• Tapping for Taste

    Tapping for Taste

    There are people in Vermont who prefer fake maple syrup—not just people who are looking for something cheaper but who actually prefer the stuff made of corn syrup. There are other people in Vermont who don’t talk to those fake syrup types. And there are Vermonters who stand by Grade B for all occasions and others who keep a little Fancy on hand.

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  • Last Morsel—Roots on the Rails

    Last Morsel—Roots on the Rails

    On summer evenings in the garden in Weathersfield, I know it’s nearly time to call it a day when the train whistle blows; over the river, Amtrak’s Vermonter is about to cross the highway in Cornish. As I stand up, knees cracking from too-long bending over the rows of carrots that want thinning, I think about the train on its trek north to St. Albans, and how tomorrow it will head south to Washington, DC. Back and forth, more than 600 miles, each day, every day.

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  • The First Localvores

    The First Localvores

    I have always been fascinated by wild foods. When I was a kid growing up in Indiana we had a copy of Euell Gibbons’ book Stalking the Wild Asparagus, and I remember how exciting it was to read about eating cattails, making acorn flour, and brewing sassafras tea. As I recall, the cattail stalks tasted a bit like mild turnips, the acorn flour was tannic and needed a lot of processing before being edible, and the tea tasted like something just this side of root beer. Little did I know as a kid that wild edibles such as cattails and acorns were just a couple of the foods historically gathered and consumed by the first people to inhabit the state I would one day call home.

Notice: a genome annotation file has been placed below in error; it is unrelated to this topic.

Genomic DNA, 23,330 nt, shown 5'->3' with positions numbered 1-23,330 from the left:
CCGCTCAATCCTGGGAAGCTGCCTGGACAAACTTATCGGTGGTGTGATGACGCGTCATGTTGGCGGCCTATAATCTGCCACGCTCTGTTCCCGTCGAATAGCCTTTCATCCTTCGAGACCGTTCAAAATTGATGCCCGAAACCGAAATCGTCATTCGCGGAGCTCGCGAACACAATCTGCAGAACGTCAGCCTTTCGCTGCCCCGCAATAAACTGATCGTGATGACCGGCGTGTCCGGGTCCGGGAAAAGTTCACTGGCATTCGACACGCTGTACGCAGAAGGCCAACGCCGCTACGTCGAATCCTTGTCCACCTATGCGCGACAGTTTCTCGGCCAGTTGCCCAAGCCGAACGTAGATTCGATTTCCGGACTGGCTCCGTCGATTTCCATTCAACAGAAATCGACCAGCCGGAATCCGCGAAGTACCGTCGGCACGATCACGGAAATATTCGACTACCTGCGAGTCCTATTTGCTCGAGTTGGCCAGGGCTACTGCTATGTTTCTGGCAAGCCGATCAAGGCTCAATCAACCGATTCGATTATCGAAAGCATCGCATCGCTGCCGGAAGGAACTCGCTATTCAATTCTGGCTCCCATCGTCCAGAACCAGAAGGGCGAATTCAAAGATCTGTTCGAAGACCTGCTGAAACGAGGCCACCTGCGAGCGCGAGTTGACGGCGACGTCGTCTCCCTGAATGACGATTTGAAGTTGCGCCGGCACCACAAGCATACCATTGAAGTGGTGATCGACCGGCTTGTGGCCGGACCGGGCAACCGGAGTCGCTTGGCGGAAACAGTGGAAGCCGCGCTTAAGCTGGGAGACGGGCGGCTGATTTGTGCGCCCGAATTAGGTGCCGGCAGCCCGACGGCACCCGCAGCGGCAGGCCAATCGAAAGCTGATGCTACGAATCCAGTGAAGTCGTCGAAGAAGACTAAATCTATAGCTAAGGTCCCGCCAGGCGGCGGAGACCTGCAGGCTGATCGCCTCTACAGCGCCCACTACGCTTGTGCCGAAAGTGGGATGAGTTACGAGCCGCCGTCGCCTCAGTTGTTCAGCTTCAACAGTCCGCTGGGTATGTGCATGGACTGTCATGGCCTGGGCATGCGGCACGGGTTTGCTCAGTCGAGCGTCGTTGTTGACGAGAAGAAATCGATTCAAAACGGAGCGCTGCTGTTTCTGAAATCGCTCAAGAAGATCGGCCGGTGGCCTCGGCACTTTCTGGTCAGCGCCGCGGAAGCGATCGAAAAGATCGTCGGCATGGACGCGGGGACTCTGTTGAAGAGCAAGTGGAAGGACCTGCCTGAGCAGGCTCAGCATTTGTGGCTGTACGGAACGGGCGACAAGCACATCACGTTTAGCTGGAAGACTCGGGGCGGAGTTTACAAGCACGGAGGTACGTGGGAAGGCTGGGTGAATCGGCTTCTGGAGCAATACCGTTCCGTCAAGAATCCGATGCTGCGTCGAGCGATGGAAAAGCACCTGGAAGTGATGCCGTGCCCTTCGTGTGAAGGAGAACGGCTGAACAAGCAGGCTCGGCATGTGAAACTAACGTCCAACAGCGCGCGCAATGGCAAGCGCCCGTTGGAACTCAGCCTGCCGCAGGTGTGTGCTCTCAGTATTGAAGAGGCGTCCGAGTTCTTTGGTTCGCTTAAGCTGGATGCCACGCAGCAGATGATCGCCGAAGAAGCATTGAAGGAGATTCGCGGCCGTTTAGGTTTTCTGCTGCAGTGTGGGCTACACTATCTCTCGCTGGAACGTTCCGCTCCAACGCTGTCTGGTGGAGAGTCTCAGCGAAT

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  • Taking it Slow in Italy

    Taking it Slow in Italy

    Getting together, the listening to and exchanging of ideas— that is the miracle of Terra Madre.”

    With this, Slow Food International founder Carlo Petrini welcomed us to the 2010 Terra Madre conference and set the tone for our four days in Turin, Italy. He addressed an audience of 5,000 representatives from 161 countries—small-scale farmers, producers, educators, and observers—who had traveled to Italy to meet with their peers and discuss global issues of food, culture, and justice. We came to take part in the conversation, too, along with two dozen other Vermonters. The experience renewed our appreciation for the value of gathering around a table to break bread and to exchange ideas.